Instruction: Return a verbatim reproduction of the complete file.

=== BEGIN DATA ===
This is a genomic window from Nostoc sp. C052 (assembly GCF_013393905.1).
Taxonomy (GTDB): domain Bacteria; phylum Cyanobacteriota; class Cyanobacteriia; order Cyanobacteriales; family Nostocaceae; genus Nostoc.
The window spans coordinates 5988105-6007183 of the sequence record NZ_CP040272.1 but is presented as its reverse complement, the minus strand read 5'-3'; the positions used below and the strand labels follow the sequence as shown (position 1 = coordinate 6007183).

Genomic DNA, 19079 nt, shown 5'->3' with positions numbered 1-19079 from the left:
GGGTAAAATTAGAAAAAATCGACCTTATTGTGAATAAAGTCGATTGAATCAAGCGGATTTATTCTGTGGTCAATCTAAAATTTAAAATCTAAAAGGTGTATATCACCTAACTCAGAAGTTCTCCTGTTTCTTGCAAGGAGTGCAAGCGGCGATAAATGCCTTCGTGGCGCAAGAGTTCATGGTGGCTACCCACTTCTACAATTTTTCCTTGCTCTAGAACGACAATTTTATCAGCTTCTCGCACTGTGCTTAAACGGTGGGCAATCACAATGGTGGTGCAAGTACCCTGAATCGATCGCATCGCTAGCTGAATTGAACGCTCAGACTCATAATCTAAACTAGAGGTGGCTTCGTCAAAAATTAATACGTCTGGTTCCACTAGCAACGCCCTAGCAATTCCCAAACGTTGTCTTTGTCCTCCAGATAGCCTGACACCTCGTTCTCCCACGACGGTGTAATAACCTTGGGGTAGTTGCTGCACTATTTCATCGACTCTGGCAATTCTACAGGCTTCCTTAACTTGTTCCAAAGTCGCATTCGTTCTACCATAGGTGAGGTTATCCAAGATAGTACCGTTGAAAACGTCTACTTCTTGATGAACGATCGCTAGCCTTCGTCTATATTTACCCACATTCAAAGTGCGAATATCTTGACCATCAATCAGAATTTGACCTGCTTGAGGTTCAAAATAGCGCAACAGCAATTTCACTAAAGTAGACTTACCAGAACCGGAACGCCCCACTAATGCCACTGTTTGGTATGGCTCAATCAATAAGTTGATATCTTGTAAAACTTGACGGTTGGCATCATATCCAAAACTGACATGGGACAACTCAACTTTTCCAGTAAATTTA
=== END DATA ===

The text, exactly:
This is a genomic window from Nostoc sp. C052 (assembly GCF_013393905.1).
Taxonomy (GTDB): domain Bacteria; phylum Cyanobacteriota; class Cyanobacteriia; order Cyanobacteriales; family Nostocaceae; genus Nostoc.
The window spans coordinates 5988105-6007183 of the sequence record NZ_CP040272.1 but is presented as its reverse complement, the minus strand read 5'-3'; the positions used below and the strand labels follow the sequence as shown (position 1 = coordinate 6007183).

Genomic DNA, 19079 nt, shown 5'->3' with positions numbered 1-19079 from the left:
GGGTAAAATTAGAAAAAATCGACCTTATTGTGAATAAAGTCGATTGAATCAAGCGGATTTATTCTGTGGTCAATCTAAAATTTAAAATCTAAAAGGTGTATATCACCTAACTCAGAAGTTCTCCTGTTTCTTGCAAGGAGTGCAAGCGGCGATAAATGCCTTCGTGGCGCAAGAGTTCATGGTGGCTACCCACTTCTACAATTTTTCCTTGCTCTAGAACGACAATTTTATCAGCTTCTCGCACTGTGCTTAAACGGTGGGCAATCACAATGGTGGTGCAAGTACCCTGAATCGATCGCATCGCTAGCTGAATTGAACGCTCAGACTCATAATCTAAACTAGAGGTGGCTTCGTCAAAAATTAATACGTCTGGTTCCACTAGCAACGCCCTAGCAATTCCCAAACGTTGTCTTTGTCCTCCAGATAGCCTGACACCTCGTTCTCCCACGACGGTGTAATAACCTTGGGGTAGTTGCTGCACTATTTCATCGACTCTGGCAATTCTACAGGCTTCCTTAACTTGTTCCAAAGTCGCATTCGTTCTACCATAGGTGAGGTTATCCAAGATAGTACCGTTGAAAACGTCTACTTCTTGATGAACGATCGCTAGCCTTCGTCTATATTTACCCACATTCAAAGTGCGAATATCTTGACCATCAATCAGAATTTGACCTGCTTGAGGTTCAAAATAGCGCAACAGCAATTTCACTAAAGTAGACTTACCAGAACCGGAACGCCCCACTAATGCCACTGTTTGGTATGGCTCAATCAATAAGTTGATATCTTGTAAAACTTGACGGTTGGCATCATATCCAAAACTGACATGGGACAACTCAACTTTTCCAGTAAATTTA